Unthrifty loveliness, why dost thou spend
Upon thyself thy beauty’s legacy?
Nature’s bequest gives nothing but doth lend,
And being frank she lends to those are free.
Then, beauteous niggard, why dost thou abuse
The bounteous largess given thee to give?
Profitless usurer, why dost thou use
So great a sum of sums, yet canst not live?
For having traffic with thyself alone,
Thou of thyself thy sweet self dost deceive.
Then how, when nature calls thee to be gone,
What acceptable audit canst thou leave?
Thy unused beauty must be tomb’d with thee,
Which, used, lives th’ executor to be.
One interesting thing about this project is how the process of translating a poem into a painting varies from sonnet to sonnet. This one wouldn’t not let me alone for several sleepless hours of night before the image emerged with nearly complete clarity; next day, I had just to transfer it to the canvas.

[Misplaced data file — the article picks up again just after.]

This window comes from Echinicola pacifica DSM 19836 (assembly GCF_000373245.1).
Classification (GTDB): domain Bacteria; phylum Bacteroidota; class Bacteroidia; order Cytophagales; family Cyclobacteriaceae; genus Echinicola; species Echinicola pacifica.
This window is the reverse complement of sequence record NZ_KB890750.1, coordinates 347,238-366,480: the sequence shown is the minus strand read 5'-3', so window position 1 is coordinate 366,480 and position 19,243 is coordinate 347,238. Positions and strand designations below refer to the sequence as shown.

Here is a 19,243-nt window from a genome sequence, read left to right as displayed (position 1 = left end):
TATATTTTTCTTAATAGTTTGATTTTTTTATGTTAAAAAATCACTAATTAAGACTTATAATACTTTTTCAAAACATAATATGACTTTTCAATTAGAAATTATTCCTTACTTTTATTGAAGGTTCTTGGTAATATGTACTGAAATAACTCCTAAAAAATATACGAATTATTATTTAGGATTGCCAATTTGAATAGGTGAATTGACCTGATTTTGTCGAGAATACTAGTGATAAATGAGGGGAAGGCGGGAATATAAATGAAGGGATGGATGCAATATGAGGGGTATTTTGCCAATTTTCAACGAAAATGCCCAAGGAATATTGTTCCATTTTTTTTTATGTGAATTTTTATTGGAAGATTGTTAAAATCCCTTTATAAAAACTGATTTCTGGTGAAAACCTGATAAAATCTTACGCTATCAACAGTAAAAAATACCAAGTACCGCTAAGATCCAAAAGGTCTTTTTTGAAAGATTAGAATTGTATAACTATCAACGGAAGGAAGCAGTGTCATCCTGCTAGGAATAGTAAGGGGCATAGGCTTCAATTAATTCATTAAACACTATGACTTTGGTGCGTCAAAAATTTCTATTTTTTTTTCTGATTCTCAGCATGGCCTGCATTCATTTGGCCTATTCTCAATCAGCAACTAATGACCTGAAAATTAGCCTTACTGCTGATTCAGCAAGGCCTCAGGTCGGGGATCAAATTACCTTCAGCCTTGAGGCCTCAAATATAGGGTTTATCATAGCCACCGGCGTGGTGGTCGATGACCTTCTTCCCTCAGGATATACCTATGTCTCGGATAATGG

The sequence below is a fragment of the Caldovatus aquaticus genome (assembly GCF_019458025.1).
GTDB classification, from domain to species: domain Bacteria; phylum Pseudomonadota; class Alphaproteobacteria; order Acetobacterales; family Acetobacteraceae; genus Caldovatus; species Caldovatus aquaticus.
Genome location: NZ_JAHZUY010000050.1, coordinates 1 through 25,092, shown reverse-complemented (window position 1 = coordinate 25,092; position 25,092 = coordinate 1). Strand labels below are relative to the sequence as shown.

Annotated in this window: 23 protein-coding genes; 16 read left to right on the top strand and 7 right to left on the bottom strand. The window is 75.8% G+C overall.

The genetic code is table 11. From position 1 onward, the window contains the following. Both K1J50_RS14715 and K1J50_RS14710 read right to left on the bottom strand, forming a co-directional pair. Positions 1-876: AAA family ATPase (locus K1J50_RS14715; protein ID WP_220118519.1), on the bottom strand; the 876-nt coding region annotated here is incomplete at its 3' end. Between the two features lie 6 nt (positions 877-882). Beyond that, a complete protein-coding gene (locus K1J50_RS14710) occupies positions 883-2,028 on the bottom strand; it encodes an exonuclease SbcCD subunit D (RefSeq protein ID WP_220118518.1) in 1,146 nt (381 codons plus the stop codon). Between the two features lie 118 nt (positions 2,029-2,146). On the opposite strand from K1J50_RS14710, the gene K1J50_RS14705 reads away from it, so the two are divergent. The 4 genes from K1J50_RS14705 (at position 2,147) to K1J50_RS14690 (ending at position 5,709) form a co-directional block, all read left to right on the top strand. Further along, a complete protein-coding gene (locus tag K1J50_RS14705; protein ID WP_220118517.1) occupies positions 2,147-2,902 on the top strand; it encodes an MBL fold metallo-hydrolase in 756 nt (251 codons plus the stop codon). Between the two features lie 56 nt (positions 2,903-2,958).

Although the sonnet is obviously meant to continue the theme of procreation, its semantics suggests the possibility of a broader interpretation: the uselessness and ultimate deadliness of not giving in general, not returning to the world (“Nature”) what was “lent” to one to give further. So the image is a figure curled into itself — somewhat ambiguous between “having traffic with thyself alone” and a posture of deep despair which comes from being disconnected from the world.
On the pictorial level, I also tried to make the figure ambiguous between being three-dimensional, “realistically” integrated into its environment, and disconnected from it: so, for example, in some places the edges are treated softly, as though the figure is part of the outside world – whereas some other edges are decoratively hard, suggesting that the figure is “cut out” and flat, as though it doesn’t belong to the landscape at all. Similarly, although the colour treatment of the figure more or less keeps with realistic flesh tones, it is considerably “poorer” in colour compared to the wild dance of the colour wheel around it, in which it doesn’t take any part.